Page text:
I have tried to share about the beauty of Malaysia and the wonderful diversity of its people and I am grateful that many of you have said that you have enjoyed learning more about this part of the world. I am proud of Malaysia but I am also worried for it. With progress and development, we seem to have also lost many good core Asian values like good neighborliness, the extended family, the racial tolerance etc.
This last week has been a particularly shameful week for the country. Local news have featured two tragic tales which have left many of us shaking our heads. I must warn readers that the second story and picture is particularly graphic and unpleasant. If you feel you would rather not read about it or view the photo then please stop reading now and proceed no further. I feel compelled to share these terrible and shameful tales because this is the reality of Malaysia. The story of the country is incomplete without a glimpse of both the good and the bad.
Story One: Interference
Marimuthu is a rubber tapper. It is a tough job and his income barely provides for his family’s needs. He is a Hindu and has 7 children (from 4 to 14 years old) with his wife of 21 years, Raimah. His ordeal began about 35 days ago when the officers of the Selangor Islamic Religious Department (JAIS) cme to his home and took away his wife and 6 of his children. His eldest son escaped the fate because he was not at home at that time.
JAIS officers contend that Raimah was actually born a Muslim and therefore they acted to prevent the 7 children from being brought up as Hindus. The 6 children were placed with Muslim foster families and their whereabouts were not revealed to Marimuthu. Raimah was sentenced to be detained for 100 days fro religious re-indoctrination.
The family maintain that although Raimah’s parents may have been Muslim, she was raised as a Hindu and had married her husband legally but at a Hindu service and had raised her children as Hindu.
It has taken 35 days for Marimuthu to have his day in court but even then the result is not satisfactory and in my opinion reeks of coercion. The court was told that a settlement had been reached in which Marimuthu had agreed to drop all charges of wrongful detention against JAIS officers. The settlement allowed for the immediate return of the 6 children to their father. The father is free to raise them as Hindu but this was made possible only by his wife Raimah making a statement that she was born a Muslim and will always now remain a Muslim but that she releases her right to the children to her husband.
Furthermore, even though the law of the land recognizes their marraige as legal, the Islamic authorities have declared the marraige void. As such, Raimah can no longer stay with her husband but she is allowed to visit her children.
It is so sad. This is a couple who did not have much in this world. Yet they have worked together and lovingly raised a closely knit family. Now the parents are separated in fact even if they are still legally married (where is the logic there). The father will now have to try to cope with 7 children on his own. I have to ask what was the point of all this interference in to this family’s life. Who has benefitted? What justice has been served? Indeed, the whole family has suffered and will continue to suffer because of this. I hope that lawyers and politicians of integrity and reason will not allow this story to end here on such a note of injustice.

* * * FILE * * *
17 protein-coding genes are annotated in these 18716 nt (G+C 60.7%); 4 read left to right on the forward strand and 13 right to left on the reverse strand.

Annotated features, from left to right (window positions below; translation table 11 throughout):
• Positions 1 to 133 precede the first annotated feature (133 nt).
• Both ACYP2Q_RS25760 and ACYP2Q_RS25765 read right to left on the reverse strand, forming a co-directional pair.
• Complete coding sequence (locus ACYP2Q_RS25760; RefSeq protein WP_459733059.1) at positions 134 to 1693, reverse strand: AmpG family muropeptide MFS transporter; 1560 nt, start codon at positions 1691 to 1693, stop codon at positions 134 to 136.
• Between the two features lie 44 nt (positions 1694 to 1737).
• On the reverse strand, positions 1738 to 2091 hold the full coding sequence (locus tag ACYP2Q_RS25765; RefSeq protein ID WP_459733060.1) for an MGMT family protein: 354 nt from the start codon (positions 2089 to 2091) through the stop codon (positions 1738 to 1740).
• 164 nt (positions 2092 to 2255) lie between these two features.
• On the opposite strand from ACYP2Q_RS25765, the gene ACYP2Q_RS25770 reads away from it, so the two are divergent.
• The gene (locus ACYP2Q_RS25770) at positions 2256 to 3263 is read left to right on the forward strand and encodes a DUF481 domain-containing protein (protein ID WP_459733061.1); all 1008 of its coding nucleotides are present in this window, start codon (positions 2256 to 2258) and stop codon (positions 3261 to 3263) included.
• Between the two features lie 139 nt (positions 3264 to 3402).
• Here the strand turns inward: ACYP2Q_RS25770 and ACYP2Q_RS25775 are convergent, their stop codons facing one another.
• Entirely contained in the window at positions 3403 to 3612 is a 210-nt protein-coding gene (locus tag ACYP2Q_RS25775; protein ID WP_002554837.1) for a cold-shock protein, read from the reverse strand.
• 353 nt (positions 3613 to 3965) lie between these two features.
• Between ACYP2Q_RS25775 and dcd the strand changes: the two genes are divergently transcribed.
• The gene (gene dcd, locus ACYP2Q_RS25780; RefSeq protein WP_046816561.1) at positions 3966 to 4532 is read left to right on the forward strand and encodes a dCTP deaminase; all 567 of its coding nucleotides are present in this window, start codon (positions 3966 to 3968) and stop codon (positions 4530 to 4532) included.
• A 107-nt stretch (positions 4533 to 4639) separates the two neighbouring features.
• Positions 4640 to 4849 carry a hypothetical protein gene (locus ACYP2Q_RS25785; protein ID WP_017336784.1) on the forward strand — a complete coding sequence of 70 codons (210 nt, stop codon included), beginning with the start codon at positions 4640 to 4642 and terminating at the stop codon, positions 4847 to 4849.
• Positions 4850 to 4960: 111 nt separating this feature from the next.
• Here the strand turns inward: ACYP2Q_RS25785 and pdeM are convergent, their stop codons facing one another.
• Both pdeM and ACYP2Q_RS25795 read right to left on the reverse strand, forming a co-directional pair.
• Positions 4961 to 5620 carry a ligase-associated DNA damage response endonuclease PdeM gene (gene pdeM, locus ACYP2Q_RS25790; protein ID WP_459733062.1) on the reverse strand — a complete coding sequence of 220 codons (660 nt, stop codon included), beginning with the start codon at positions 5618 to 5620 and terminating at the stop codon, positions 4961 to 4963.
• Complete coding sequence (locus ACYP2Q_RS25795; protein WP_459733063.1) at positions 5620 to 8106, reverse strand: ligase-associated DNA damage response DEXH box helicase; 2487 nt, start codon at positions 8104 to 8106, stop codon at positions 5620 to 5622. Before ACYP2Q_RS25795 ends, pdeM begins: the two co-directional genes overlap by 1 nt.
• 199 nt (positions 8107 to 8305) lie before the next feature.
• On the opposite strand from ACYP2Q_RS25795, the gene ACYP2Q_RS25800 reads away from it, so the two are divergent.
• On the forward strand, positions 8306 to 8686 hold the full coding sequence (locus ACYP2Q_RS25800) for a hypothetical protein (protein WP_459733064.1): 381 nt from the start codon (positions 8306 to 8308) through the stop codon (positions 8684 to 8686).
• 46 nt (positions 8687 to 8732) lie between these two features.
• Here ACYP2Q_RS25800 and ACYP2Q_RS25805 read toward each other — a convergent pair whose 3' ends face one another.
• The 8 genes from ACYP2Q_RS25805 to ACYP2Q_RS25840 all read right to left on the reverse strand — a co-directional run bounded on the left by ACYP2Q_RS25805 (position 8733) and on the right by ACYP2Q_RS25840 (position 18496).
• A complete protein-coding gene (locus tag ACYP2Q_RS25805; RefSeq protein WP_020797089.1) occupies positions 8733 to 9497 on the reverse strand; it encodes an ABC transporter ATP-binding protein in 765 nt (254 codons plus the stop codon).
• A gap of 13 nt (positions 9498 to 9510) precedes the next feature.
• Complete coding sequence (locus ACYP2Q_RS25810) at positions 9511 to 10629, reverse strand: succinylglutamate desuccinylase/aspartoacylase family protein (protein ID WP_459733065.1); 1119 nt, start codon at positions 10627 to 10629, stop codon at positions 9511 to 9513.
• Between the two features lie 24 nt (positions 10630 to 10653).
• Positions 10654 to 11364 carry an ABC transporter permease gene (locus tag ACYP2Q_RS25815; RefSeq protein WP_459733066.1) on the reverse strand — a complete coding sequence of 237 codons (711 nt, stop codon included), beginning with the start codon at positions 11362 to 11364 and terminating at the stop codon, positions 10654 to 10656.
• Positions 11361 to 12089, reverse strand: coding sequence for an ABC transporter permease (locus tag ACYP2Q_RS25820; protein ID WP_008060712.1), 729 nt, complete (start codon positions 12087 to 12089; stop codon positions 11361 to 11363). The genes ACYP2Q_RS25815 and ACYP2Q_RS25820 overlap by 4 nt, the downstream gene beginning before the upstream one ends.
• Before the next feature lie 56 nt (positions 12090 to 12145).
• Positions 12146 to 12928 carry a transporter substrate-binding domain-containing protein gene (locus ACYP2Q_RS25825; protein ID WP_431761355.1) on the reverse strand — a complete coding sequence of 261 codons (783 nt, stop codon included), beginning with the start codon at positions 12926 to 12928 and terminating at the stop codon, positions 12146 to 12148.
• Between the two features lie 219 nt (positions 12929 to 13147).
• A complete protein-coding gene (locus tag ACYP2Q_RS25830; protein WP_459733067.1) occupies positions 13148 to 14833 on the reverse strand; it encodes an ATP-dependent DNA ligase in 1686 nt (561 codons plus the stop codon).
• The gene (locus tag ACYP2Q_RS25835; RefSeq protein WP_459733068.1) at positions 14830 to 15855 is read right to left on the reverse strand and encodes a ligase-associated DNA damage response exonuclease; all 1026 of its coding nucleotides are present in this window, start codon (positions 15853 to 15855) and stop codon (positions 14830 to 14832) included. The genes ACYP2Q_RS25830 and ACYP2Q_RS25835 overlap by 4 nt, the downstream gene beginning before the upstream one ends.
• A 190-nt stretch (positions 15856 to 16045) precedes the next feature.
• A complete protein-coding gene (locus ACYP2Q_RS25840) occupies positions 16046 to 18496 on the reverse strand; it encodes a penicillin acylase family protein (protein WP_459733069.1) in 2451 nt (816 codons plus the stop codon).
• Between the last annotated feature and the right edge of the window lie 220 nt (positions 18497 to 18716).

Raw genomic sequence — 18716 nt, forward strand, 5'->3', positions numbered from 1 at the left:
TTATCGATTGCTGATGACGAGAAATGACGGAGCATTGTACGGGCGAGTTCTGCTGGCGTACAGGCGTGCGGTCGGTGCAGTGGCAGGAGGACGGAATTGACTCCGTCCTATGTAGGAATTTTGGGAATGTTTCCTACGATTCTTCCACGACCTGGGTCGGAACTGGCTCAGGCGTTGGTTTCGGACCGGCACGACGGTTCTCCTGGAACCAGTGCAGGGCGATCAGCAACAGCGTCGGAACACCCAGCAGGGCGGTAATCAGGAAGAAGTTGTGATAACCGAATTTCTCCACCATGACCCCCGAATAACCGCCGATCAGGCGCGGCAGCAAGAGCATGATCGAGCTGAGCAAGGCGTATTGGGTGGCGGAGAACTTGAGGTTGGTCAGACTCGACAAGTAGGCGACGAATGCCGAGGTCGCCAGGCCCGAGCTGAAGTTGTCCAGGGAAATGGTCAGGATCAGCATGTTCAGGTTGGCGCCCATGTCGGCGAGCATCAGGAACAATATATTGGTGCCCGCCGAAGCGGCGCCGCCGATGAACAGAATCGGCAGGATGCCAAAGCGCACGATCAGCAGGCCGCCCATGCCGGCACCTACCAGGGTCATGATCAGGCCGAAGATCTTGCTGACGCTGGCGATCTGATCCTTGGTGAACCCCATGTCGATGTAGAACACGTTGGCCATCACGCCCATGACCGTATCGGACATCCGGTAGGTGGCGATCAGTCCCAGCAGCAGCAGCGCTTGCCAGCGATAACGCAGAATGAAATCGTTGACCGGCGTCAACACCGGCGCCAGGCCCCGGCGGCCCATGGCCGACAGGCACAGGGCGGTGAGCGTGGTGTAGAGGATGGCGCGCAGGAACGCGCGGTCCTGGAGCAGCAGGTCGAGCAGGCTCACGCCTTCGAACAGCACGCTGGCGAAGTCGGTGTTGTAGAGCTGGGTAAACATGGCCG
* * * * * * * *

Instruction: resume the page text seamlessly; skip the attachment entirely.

Story Two: Inhumanity
Ganesh Kumar came to Malaysia in search of a job that could give him an income that he could save towards making his dreams come true when he returned to India. He expected that the work would be hard and the hours long but what waited for him in Malaysia was sadly beyond anything he might have feared.
Ganesh worked for a family (parents and son) who ran a sauce making factory out of their house. However, more or less from his first day there he was abused by them. Stories are emerging that he was chained, beaten, denied food and even had scalding water poured on him.
He endured this treatment for almost 9 months. Then last week, his employer took him by car to a remote area and abandoned him in the forest. Local villagers found Ganesh wandering in the forest and he was brought to hospital. He was lucid enough to tell medical authorities what had happened but despite receiving treatment, Ganesh passed away after a few days. The cause of death was starvation. The doctors estimate that he had been on starvation rations for at least a month.
His “employers” have now been charged with murder. As the story unfolds, other unsettling details emerged. One of them was that two previous foreign workers have escaped from this same family and have accused them of abuse. Although those cases are still pending, the family somehow was allowed to take on new foreign workers. Secondly, this occured in a populated area and I have to wonder if some neighbors could have intervened earlier.
I cannot fathom how anyone could still treat another human life with so little regard today. I am moved to tears for Ganesh and his greiving family back in India. I feel as a country and a people, we let Ganesh down and I wish we could at least apologise. More practically, Malaysians individually and as a society must do some soul-searching and I hope act to prevent more abuse of defenceless foreign workers in our midst.
If this blog had a flag, it would be at half-mast this week in recognition of the two tragic and shameful tales above and what they say about what is wrong in Malaysian society.